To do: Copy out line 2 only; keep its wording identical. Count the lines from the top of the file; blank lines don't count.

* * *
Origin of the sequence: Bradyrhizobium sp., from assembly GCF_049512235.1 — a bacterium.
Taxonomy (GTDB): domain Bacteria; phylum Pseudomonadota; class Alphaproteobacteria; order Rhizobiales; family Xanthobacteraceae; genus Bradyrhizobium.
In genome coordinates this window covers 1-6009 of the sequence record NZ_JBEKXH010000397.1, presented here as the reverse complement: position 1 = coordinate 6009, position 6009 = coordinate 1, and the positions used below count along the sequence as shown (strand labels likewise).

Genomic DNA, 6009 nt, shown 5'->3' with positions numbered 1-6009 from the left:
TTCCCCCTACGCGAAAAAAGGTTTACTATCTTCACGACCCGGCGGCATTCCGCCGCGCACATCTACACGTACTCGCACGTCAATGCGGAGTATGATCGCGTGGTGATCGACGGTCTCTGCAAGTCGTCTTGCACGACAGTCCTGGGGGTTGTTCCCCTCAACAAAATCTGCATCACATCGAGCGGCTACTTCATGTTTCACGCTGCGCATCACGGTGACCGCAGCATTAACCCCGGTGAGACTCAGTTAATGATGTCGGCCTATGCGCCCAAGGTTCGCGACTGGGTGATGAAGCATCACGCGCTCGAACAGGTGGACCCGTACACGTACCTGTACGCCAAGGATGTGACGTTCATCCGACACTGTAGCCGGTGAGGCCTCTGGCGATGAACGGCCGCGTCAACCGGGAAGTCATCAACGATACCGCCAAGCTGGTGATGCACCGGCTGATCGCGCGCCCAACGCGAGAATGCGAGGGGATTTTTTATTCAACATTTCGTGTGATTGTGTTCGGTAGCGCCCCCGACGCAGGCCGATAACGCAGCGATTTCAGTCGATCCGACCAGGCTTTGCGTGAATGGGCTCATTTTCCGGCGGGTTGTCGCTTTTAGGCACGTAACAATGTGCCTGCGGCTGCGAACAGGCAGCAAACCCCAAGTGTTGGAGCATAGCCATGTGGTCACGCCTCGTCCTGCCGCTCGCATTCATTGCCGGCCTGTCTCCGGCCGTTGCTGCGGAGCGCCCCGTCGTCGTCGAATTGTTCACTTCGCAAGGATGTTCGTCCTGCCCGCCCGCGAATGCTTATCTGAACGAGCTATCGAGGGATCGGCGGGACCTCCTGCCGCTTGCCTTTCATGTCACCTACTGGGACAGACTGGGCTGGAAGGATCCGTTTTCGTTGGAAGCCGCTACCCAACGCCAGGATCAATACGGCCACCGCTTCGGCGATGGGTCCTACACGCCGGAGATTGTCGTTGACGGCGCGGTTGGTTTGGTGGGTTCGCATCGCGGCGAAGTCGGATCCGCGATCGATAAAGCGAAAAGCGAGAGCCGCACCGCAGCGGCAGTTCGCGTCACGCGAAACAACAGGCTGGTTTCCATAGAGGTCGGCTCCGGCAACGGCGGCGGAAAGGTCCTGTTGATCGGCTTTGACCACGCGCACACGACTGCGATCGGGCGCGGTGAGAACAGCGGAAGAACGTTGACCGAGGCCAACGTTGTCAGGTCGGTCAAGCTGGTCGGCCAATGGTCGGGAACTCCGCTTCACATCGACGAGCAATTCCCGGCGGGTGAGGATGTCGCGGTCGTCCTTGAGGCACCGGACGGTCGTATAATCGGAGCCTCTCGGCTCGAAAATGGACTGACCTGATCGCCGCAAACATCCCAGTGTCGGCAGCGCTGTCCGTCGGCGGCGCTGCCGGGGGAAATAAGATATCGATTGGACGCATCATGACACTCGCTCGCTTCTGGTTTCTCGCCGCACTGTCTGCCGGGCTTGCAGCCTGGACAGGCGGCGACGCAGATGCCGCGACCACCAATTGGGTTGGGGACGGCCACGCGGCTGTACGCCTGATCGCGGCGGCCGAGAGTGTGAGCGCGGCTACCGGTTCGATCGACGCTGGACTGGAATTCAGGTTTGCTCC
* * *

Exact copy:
Taxonomy (GTDB): domain Bacteria; phylum Pseudomonadota; class Alphaproteobacteria; order Rhizobiales; family Xanthobacteraceae; genus Bradyrhizobium.